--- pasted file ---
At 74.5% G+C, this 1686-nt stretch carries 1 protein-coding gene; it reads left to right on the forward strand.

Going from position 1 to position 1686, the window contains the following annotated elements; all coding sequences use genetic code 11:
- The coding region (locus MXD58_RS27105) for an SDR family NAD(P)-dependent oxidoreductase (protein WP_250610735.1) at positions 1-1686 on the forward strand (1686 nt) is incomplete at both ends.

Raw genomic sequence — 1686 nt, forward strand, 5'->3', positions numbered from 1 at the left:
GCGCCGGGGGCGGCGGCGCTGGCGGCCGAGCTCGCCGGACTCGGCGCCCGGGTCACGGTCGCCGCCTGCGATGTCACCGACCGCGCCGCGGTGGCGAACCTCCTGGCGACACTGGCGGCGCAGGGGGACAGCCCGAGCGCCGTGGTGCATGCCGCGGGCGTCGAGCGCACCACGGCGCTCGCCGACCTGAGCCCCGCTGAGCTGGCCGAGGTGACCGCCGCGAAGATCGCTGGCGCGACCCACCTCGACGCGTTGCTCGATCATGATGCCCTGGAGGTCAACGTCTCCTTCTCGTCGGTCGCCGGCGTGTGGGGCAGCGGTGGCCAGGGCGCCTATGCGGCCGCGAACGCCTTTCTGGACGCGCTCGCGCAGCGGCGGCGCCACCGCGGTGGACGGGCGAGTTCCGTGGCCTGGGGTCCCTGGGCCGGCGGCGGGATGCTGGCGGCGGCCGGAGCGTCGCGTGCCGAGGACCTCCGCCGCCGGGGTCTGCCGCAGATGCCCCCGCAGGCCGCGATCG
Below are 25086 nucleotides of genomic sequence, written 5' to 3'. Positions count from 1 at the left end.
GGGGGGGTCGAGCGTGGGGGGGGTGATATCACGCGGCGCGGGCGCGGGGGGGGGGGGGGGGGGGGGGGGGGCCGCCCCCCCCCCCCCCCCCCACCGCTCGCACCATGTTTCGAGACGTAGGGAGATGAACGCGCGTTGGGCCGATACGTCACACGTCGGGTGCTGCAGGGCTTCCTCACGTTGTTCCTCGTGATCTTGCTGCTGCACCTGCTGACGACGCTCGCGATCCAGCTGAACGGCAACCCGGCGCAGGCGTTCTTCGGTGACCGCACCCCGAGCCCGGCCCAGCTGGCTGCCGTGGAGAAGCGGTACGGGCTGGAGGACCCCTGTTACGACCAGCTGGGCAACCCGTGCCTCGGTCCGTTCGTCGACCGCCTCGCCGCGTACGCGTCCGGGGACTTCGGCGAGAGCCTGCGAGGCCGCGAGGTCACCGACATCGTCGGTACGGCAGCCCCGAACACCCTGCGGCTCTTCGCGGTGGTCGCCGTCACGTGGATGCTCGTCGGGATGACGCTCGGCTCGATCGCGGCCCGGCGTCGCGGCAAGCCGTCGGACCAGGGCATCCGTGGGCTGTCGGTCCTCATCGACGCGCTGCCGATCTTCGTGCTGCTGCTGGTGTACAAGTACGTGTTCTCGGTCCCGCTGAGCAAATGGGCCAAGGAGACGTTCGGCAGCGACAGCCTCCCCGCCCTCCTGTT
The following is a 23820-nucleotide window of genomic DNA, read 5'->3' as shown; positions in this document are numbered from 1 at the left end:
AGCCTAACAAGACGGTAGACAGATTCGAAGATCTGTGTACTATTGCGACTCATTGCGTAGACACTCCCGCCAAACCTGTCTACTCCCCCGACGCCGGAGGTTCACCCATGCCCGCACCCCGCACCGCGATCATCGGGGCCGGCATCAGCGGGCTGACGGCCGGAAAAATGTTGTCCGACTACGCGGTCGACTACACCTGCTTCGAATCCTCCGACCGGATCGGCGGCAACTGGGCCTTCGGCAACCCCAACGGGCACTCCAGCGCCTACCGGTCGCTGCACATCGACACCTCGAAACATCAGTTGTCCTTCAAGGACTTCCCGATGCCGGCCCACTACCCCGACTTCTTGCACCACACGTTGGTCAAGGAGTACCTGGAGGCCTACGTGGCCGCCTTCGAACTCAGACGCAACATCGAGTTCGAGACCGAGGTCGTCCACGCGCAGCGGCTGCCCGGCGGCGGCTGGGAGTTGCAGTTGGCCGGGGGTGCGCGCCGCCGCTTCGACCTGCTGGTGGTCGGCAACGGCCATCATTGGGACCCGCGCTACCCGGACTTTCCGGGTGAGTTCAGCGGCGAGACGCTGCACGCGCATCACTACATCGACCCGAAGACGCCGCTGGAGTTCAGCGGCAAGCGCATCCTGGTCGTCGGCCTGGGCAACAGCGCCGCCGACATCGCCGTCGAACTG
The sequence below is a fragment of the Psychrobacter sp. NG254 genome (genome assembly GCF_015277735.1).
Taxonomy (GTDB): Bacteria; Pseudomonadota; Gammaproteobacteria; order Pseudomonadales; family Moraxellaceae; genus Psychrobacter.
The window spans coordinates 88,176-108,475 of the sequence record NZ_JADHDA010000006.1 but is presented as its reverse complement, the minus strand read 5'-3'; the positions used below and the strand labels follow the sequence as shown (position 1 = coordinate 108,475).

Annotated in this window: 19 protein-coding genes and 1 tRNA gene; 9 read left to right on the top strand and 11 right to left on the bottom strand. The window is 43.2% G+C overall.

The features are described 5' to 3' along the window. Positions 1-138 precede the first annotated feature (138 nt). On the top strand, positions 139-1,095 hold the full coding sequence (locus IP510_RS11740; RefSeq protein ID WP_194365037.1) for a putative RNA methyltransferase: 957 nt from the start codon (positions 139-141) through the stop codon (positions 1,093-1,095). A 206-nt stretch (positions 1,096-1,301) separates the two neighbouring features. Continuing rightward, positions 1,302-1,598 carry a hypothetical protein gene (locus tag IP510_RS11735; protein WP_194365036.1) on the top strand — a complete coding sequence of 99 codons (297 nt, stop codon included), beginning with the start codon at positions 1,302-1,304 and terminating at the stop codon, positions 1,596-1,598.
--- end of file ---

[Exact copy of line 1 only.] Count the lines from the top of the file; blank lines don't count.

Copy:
At 74.5% G+C, this 1686-nt stretch carries 1 protein-coding gene; it reads left to right on the forward strand.